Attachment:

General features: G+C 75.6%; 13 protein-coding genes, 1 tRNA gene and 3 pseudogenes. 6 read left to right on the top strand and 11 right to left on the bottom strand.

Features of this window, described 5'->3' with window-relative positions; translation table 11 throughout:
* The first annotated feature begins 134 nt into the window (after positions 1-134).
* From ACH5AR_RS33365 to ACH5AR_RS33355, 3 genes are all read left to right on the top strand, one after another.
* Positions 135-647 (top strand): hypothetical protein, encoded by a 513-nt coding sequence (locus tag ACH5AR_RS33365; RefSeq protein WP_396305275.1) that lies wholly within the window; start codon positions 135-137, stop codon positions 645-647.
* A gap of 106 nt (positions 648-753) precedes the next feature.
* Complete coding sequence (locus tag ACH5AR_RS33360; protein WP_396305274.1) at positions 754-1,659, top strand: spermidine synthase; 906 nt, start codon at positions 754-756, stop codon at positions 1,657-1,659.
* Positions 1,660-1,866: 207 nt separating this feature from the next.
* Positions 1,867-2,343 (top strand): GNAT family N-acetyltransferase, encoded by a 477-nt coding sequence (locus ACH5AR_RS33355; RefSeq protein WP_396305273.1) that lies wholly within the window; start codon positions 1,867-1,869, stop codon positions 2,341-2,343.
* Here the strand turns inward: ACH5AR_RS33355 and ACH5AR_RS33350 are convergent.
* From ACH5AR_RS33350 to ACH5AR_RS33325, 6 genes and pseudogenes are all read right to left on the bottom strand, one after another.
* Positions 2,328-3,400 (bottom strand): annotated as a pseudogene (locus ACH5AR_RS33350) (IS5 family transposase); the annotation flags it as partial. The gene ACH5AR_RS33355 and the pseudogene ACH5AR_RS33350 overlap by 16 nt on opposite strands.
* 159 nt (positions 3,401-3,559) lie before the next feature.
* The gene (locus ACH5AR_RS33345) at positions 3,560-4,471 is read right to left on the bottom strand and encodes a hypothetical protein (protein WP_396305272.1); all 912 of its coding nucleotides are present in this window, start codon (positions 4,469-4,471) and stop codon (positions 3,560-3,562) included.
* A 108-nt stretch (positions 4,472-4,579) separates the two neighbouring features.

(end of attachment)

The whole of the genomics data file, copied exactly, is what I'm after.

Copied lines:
General features: G+C 75.6%; 13 protein-coding genes, 1 tRNA gene and 3 pseudogenes. 6 read left to right on the top strand and 11 right to left on the bottom strand.

Features of this window, described 5'->3' with window-relative positions; translation table 11 throughout:
* The first annotated feature begins 134 nt into the window (after positions 1-134).
* From ACH5AR_RS33365 to ACH5AR_RS33355, 3 genes are all read left to right on the top strand, one after another.
* Positions 135-647 (top strand): hypothetical protein, encoded by a 513-nt coding sequence (locus tag ACH5AR_RS33365; RefSeq protein WP_396305275.1) that lies wholly within the window; start codon positions 135-137, stop codon positions 645-647.
* A gap of 106 nt (positions 648-753) precedes the next feature.
* Complete coding sequence (locus tag ACH5AR_RS33360; protein WP_396305274.1) at positions 754-1,659, top strand: spermidine synthase; 906 nt, start codon at positions 754-756, stop codon at positions 1,657-1,659.
* Positions 1,660-1,866: 207 nt separating this feature from the next.
* Positions 1,867-2,343 (top strand): GNAT family N-acetyltransferase, encoded by a 477-nt coding sequence (locus ACH5AR_RS33355; RefSeq protein WP_396305273.1) that lies wholly within the window; start codon positions 1,867-1,869, stop codon positions 2,341-2,343.
* Here the strand turns inward: ACH5AR_RS33355 and ACH5AR_RS33350 are convergent.
* From ACH5AR_RS33350 to ACH5AR_RS33325, 6 genes and pseudogenes are all read right to left on the bottom strand, one after another.
* Positions 2,328-3,400 (bottom strand): annotated as a pseudogene (locus ACH5AR_RS33350) (IS5 family transposase); the annotation flags it as partial. The gene ACH5AR_RS33355 and the pseudogene ACH5AR_RS33350 overlap by 16 nt on opposite strands.
* 159 nt (positions 3,401-3,559) lie before the next feature.
* The gene (locus ACH5AR_RS33345) at positions 3,560-4,471 is read right to left on the bottom strand and encodes a hypothetical protein (protein WP_396305272.1); all 912 of its coding nucleotides are present in this window, start codon (positions 4,469-4,471) and stop codon (positions 3,560-3,562) included.
* A 108-nt stretch (positions 4,472-4,579) separates the two neighbouring features.